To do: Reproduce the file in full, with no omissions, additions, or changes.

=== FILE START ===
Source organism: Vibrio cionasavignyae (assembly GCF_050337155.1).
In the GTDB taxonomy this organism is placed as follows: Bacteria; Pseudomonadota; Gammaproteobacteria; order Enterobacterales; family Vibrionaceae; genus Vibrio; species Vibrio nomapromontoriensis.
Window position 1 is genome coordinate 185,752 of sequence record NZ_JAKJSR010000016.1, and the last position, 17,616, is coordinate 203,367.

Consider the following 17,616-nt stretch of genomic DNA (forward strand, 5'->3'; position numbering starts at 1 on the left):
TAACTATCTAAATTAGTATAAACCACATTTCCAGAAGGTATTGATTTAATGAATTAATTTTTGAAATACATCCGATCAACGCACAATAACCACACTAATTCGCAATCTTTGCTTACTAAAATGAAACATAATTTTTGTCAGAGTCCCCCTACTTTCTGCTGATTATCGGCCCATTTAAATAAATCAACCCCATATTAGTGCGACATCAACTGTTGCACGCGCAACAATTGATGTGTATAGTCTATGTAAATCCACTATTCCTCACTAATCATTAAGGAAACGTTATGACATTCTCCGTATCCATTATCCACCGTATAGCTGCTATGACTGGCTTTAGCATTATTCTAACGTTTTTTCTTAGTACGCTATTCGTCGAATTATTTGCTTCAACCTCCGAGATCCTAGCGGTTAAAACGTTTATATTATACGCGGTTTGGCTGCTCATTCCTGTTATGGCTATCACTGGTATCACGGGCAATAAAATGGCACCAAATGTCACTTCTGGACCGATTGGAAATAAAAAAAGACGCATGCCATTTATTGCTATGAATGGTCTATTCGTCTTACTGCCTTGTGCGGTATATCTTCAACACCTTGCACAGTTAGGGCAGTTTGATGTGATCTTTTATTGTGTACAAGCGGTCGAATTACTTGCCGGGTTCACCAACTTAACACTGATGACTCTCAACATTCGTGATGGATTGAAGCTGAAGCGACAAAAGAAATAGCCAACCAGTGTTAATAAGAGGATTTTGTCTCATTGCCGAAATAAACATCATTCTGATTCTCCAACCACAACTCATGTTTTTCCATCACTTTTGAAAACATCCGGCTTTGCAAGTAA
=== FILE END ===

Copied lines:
Source organism: Vibrio cionasavignyae (assembly GCF_050337155.1).
In the GTDB taxonomy this organism is placed as follows: Bacteria; Pseudomonadota; Gammaproteobacteria; order Enterobacterales; family Vibrionaceae; genus Vibrio; species Vibrio nomapromontoriensis.
Window position 1 is genome coordinate 185,752 of sequence record NZ_JAKJSR010000016.1, and the last position, 17,616, is coordinate 203,367.

Consider the following 17,616-nt stretch of genomic DNA (forward strand, 5'->3'; position numbering starts at 1 on the left):
TAACTATCTAAATTAGTATAAACCACATTTCCAGAAGGTATTGATTTAATGAATTAATTTTTGAAATACATCCGATCAACGCACAATAACCACACTAATTCGCAATCTTTGCTTACTAAAATGAAACATAATTTTTGTCAGAGTCCCCCTACTTTCTGCTGATTATCGGCCCATTTAAATAAATCAACCCCATATTAGTGCGACATCAACTGTTGCACGCGCAACAATTGATGTGTATAGTCTATGTAAATCCACTATTCCTCACTAATCATTAAGGAAACGTTATGACATTCTCCGTATCCATTATCCACCGTATAGCTGCTATGACTGGCTTTAGCATTATTCTAACGTTTTTTCTTAGTACGCTATTCGTCGAATTATTTGCTTCAACCTCCGAGATCCTAGCGGTTAAAACGTTTATATTATACGCGGTTTGGCTGCTCATTCCTGTTATGGCTATCACTGGTATCACGGGCAATAAAATGGCACCAAATGTCACTTCTGGACCGATTGGAAATAAAAAAAGACGCATGCCATTTATTGCTATGAATGGTCTATTCGTCTTACTGCCTTGTGCGGTATATCTTCAACACCTTGCACAGTTAGGGCAGTTTGATGTGATCTTTTATTGTGTACAAGCGGTCGAATTACTTGCCGGGTTCACCAACTTAACACTGATGACTCTCAACATTCGTGATGGATTGAAGCTGAAGCGACAAAAGAAATAGCCAACCAGTGTTAATAAGAGGATTTTGTCTCATTGCCGAAATAAACATCATTCTGATTCTCCAACCACAACTCATGTTTTTCCATCACTTTTGAAAACATCCGGCTTTGCAAGTAA